Recent Developments in Order Fulfillment Methods & Technologies Have Renewed Interest in DC Automation
The Acquisition of Kiva Systems by Amazon.com Is Causing Many Retailers to Take a Closer Look at Their Order Picking Operation
By Cliff Holste
A few weeks ago the big news was Amazon’s purchase of Kiva Systems – see “In Astounding Move, Amazon.com Buys Robotic Material Handling Provider Kiva”. This move on the part of Amazom.com continues to have a ripple effect throughout the logistics industry.
One of the most immediate and positive effects of this surprising acquisition has been to shine a laser beam of light focused directly on how order fulfillment is accomplished in distribution centers throughout the industry. Why? Because the adoption of new methods and technologies by a major player is always an attention getter, and because when it comes to improving order picking, packing, and shipping strategies, most companies are not sure what solution(s) are the best for their operations.
For many logistics managers the question is – what’s so unique about the Kiva system that caused Amazon to buy the entire company. Understandable, many are now wondering if a “Kiva type” solution, or perhaps some aspects of it, may be right for their order fulfillment operations. It’s a very good and appropriate question to ponder.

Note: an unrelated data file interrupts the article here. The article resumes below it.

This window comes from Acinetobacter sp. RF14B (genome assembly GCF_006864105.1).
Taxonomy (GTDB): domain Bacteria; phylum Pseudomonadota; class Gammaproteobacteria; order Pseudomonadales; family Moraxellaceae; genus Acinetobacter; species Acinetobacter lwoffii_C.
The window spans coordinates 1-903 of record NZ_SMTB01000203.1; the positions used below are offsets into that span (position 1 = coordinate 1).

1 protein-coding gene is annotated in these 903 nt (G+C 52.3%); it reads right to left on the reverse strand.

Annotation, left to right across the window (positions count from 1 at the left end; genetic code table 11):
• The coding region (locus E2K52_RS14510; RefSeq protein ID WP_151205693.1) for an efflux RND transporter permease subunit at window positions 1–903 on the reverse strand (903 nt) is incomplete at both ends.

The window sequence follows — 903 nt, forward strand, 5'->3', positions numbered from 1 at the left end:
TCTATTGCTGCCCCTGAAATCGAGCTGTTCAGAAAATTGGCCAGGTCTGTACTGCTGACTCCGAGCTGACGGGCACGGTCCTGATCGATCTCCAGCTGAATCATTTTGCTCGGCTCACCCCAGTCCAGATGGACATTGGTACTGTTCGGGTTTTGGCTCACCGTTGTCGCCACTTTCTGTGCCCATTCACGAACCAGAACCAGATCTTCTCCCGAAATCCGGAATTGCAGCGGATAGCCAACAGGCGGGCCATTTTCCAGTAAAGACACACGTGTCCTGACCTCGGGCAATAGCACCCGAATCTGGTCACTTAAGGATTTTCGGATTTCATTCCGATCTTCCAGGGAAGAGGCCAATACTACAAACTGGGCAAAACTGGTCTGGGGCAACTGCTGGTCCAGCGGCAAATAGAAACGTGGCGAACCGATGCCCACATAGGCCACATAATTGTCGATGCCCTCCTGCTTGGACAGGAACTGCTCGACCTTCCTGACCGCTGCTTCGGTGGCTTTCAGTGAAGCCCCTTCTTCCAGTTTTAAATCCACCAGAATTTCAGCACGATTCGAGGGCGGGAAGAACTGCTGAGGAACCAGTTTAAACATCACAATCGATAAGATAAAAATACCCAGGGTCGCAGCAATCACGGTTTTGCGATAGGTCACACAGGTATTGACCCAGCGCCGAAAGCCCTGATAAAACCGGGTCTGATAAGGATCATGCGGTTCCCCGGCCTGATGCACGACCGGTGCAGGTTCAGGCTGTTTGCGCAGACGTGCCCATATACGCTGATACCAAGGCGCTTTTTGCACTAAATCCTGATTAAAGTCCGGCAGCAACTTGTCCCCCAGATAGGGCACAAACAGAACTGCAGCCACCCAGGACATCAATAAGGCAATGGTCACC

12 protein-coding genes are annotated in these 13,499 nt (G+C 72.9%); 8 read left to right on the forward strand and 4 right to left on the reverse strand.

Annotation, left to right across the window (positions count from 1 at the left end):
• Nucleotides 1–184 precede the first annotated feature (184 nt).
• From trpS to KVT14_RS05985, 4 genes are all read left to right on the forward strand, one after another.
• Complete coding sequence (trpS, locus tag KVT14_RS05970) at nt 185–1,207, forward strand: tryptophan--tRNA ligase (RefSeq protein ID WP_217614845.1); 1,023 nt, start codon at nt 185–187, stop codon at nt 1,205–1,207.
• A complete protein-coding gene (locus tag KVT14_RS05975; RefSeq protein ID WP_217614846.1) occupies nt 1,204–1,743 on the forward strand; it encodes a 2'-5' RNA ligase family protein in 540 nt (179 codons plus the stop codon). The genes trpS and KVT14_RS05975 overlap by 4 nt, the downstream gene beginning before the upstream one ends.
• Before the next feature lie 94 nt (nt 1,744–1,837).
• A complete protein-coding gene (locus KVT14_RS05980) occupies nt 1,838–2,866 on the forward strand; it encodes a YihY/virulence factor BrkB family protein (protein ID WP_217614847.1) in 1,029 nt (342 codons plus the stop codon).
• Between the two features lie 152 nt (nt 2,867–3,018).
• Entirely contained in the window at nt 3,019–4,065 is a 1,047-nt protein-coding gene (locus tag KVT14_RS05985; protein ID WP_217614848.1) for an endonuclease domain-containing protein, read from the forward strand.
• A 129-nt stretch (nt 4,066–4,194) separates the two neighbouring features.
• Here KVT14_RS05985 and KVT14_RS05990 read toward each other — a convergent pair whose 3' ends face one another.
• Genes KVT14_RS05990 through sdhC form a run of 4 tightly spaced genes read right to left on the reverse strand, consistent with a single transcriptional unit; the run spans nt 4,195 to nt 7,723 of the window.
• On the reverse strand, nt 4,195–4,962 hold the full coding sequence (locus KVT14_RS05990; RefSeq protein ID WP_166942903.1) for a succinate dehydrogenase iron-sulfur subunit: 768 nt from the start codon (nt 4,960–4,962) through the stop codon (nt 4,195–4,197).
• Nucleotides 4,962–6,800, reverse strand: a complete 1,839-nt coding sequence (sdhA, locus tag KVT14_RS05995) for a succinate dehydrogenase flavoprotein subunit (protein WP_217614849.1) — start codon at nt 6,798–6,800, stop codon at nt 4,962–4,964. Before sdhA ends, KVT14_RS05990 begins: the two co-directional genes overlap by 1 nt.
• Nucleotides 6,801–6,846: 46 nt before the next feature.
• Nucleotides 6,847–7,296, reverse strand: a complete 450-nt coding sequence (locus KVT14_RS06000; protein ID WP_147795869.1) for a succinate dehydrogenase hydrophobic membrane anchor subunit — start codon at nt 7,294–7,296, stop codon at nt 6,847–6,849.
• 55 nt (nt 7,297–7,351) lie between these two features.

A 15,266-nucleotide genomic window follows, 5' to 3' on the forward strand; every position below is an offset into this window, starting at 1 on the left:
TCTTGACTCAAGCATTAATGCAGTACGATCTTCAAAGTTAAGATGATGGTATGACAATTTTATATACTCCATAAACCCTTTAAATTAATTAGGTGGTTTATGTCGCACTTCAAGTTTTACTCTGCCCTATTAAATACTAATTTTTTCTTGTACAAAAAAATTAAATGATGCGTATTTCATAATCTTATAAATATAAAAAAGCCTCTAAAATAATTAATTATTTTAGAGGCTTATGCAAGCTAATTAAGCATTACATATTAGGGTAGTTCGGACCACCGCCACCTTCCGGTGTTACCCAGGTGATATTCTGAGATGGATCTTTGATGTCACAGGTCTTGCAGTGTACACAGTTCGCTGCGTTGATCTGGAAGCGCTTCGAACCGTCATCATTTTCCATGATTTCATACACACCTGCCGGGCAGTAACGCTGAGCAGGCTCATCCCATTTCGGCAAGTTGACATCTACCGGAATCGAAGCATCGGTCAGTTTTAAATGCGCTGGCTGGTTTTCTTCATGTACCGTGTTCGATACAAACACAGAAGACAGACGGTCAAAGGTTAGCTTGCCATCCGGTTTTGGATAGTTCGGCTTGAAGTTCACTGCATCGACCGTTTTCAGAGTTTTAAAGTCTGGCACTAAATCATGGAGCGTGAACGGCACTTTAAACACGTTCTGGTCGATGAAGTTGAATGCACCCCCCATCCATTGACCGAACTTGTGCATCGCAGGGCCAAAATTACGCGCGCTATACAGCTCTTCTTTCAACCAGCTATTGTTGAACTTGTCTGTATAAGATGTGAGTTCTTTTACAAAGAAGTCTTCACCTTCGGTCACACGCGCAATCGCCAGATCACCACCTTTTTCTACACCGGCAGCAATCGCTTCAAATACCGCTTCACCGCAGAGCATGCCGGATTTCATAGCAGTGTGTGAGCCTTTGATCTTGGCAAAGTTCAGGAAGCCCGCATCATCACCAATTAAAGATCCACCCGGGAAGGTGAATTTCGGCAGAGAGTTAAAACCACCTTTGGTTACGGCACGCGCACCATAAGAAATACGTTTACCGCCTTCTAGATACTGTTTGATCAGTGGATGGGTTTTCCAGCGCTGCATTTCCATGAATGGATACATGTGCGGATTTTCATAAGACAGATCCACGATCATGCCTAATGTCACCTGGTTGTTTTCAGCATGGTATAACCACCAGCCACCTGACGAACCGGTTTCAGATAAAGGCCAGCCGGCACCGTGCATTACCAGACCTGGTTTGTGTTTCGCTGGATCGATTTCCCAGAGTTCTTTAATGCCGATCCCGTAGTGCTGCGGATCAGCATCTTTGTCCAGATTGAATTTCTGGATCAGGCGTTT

Because picking orders is the most labor intensive and expensive part of the order fulfillment process, it is appropriate that thoughtful consideration be given to choosing a picking strategy before deciding on the type of equipment and system design. It’s not a matter of what has the most bells and whistles.
The evaluation of alternative picking strategies demands a thorough business and operations analysis. The right solution may be the one providing the most flexibility, adaptability, and scalability. While these are desirable features for all companies, for some they may come at an unacceptable ROI.